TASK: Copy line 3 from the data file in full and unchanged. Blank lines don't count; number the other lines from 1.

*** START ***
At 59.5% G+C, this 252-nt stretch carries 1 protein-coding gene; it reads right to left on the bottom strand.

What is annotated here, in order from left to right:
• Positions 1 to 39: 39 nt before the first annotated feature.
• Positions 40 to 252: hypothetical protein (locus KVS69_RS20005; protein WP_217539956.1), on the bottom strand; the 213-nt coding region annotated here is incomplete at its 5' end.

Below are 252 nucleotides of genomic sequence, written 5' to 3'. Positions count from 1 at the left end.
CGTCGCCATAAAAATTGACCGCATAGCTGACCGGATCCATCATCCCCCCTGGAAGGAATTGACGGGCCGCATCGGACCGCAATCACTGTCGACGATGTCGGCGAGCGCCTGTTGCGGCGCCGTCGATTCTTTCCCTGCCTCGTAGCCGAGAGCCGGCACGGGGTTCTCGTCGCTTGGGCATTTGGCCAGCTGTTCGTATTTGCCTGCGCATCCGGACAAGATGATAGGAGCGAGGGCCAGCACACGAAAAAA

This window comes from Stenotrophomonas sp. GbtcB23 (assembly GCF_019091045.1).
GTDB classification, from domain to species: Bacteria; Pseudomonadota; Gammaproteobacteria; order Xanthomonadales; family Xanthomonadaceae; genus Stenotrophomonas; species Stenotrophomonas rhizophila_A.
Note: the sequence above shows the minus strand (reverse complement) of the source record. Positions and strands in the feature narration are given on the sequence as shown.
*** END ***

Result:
• Positions 1 to 39: 39 nt before the first annotated feature.